The OHS Code requires that exposure be kept as low as reasonably practicable/reasonably achievable where there are harmful substances used in the workplace for which there are currently no OELs. Employers determining safe levels of exposure in such circumstances should consult other jurisdictions and organizations as well as the product manufacturer to obtain guidance on safe exposure limits. For example, the American Industrial Hygiene Association publishes Workplace Environmental Exposure Levels (WEELs) for a wide variety of substances. Section 9 of the OHS Act allows an occupational health and safety officer to enforce an exposure limit from another jurisdiction or organization if there is no OEL.

The three main routes of entry of a substance into the body are

(1) inhalation – by being inhaled,
(2) dermal – by being absorbed through the skin, and
(3) oral – by being swallowed.

Inhalation is the most common route of entry. Most exposure standards, including the OELs, are based on exposure resulting from the inhalation of substances suspended in air, either as a gas, vapour or aerosol such as dust, mist or fume.

Another way substances enter the body is absorption through the skin. The amount of chemical absorbed through the skin depends on the chemical and it is important to take this into consideration when determining exposure. Substances for which exposure via skin absorption is a potentially significant route of exposure have the designation “2” in the substance interaction column in Schedule 1, Table 2.

Oral exposure or ingestion usually occurs by accident through the contamination and subsequent ingestion of food or materials that come into contact with the mouth. Contaminants can also be ingested through hand-to-mouth contact such as nail biting or hand contamination of food or smoking materials.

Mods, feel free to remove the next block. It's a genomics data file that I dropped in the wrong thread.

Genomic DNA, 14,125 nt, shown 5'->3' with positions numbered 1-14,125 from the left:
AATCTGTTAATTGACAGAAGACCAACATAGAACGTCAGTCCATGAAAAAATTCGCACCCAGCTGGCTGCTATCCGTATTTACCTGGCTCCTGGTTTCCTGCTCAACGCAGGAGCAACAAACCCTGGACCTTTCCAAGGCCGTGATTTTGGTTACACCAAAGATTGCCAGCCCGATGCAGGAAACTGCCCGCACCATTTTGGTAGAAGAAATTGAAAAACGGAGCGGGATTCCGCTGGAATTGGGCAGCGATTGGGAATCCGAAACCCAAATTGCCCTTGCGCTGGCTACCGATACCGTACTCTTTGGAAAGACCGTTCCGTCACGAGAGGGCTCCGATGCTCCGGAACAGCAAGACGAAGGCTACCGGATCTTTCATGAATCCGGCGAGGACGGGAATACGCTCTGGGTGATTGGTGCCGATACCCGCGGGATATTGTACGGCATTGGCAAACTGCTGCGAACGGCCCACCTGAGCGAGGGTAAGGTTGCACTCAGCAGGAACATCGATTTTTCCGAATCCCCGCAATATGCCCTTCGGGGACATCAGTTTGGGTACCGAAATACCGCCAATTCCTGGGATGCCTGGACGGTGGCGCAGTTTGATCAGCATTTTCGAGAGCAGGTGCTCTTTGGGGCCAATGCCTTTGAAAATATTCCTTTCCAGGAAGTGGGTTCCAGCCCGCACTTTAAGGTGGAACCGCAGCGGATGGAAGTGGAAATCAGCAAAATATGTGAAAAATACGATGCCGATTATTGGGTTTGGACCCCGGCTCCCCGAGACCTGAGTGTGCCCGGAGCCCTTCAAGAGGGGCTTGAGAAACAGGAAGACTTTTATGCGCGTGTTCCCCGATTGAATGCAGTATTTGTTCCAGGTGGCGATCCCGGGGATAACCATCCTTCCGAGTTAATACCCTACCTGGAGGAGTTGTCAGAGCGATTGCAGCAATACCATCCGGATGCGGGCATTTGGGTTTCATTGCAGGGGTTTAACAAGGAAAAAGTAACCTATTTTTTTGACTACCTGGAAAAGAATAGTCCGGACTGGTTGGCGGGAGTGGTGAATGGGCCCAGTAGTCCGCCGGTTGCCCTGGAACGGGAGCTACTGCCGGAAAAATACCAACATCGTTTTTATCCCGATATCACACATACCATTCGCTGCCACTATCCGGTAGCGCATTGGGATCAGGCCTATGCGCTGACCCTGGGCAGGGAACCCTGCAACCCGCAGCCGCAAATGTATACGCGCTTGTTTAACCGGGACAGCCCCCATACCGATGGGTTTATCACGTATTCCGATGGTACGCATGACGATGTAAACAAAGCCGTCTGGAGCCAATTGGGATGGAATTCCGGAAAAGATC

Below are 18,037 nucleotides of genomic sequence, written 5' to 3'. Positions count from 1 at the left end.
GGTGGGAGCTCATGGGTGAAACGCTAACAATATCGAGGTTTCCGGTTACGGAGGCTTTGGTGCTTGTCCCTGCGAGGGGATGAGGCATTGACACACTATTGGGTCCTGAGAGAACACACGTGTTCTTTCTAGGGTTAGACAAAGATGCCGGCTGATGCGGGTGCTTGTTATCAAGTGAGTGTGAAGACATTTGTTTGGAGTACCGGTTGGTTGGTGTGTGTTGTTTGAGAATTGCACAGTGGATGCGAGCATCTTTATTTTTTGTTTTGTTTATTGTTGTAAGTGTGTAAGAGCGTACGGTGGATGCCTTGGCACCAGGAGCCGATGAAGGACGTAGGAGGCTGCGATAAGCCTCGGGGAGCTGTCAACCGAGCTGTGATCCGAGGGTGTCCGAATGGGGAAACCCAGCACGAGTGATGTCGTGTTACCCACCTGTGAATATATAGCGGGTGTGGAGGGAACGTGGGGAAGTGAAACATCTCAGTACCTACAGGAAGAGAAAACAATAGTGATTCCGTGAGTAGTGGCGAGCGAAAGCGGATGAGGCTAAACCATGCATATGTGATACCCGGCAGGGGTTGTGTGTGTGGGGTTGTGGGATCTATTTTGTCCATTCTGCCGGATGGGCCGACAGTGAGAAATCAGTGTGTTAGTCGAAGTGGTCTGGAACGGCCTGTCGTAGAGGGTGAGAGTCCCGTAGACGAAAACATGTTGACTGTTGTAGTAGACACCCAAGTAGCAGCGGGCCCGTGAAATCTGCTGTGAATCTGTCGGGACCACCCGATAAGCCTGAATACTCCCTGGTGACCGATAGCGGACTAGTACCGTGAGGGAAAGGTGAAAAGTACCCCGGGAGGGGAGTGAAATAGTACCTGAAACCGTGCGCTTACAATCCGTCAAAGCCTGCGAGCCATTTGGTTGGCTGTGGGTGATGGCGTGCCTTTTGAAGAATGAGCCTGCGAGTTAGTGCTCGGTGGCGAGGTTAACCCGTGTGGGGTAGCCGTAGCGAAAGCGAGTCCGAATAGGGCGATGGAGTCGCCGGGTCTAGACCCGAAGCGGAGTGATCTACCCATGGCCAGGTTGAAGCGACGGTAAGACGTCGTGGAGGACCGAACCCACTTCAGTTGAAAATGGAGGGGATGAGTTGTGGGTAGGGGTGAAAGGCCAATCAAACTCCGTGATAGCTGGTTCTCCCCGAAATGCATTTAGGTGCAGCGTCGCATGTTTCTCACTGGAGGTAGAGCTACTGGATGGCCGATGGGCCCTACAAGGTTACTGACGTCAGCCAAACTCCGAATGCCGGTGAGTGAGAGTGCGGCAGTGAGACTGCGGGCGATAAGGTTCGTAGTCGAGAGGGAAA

Individual susceptibility to adverse effects from exposure to substances varies widely. A small percentage of workers may feel discomfort at or below the OEL. The OEL should not be used as a fine line between safe and unsafe conditions or as an index of relative toxicity.  Some workers may be affected more seriously due to aggravation of a pre-existing condition or by development of an occupational illness. In addition, some individuals are extremely sensitive to certain industrial chemicals due to genetic factors, personal habits such as smoking or alcohol use, the use of drugs or medications, pre-existing health conditions or previous exposure. These workers may not be adequately protected from adverse health effects resulting from exposure to substances that are at concentrations at or below their OEL. The extent to which these workers need more protection should be evaluated by an occupational physician.

Compliance in cases of short-term excursions